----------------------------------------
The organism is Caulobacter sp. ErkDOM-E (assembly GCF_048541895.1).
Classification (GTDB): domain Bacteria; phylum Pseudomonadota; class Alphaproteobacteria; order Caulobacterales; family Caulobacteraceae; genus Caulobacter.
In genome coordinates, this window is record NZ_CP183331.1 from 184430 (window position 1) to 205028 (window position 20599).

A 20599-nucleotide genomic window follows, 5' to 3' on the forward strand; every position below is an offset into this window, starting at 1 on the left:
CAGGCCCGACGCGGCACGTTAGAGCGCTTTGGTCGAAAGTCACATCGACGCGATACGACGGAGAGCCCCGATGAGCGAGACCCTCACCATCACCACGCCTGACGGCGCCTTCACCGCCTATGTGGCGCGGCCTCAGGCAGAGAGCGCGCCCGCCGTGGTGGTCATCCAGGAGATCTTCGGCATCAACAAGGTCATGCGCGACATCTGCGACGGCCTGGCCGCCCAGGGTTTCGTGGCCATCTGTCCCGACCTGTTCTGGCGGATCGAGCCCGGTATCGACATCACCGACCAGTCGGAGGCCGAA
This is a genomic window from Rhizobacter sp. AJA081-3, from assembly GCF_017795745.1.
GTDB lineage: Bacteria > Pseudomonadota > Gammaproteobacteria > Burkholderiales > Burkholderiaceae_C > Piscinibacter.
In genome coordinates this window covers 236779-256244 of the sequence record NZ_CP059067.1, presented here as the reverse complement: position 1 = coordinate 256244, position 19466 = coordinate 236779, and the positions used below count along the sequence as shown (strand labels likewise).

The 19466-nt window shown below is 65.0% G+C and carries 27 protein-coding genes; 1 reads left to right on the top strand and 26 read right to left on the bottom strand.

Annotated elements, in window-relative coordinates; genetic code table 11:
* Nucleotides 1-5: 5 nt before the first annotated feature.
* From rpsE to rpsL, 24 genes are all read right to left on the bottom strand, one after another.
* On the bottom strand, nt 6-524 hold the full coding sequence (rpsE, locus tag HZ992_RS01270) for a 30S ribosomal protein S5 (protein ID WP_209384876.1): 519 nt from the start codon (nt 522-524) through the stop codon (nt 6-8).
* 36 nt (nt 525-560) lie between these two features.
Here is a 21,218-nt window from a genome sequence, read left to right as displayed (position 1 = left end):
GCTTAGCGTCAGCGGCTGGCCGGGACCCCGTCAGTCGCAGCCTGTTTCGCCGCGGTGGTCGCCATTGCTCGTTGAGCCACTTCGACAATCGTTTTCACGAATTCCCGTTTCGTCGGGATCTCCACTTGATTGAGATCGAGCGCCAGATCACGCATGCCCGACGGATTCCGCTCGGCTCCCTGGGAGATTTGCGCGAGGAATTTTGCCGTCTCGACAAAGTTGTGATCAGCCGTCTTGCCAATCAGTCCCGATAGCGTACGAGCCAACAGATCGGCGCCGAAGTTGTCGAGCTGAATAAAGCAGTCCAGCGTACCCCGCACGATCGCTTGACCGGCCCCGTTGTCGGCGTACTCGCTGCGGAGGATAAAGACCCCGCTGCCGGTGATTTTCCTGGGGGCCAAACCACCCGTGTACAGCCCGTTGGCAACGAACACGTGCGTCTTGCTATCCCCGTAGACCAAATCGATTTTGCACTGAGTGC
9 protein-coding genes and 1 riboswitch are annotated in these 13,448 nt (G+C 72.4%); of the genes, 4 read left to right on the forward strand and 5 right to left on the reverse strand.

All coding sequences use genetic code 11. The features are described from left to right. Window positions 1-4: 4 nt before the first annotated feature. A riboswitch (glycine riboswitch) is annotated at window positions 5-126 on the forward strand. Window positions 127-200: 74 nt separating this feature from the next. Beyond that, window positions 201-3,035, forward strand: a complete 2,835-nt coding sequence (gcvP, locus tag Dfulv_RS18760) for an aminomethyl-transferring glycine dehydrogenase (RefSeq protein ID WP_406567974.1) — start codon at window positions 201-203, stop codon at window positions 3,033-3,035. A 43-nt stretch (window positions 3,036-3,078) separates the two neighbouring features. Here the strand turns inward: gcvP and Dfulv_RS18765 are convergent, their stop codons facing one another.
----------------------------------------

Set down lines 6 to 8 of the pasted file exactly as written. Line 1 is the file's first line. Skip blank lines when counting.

This is a genomic window from Rhizobacter sp. AJA081-3, from assembly GCF_017795745.1.
GTDB lineage: Bacteria > Pseudomonadota > Gammaproteobacteria > Burkholderiales > Burkholderiaceae_C > Piscinibacter.
In genome coordinates this window covers 236779-256244 of the sequence record NZ_CP059067.1, presented here as the reverse complement: position 1 = coordinate 256244, position 19466 = coordinate 236779, and the positions used below count along the sequence as shown (strand labels likewise).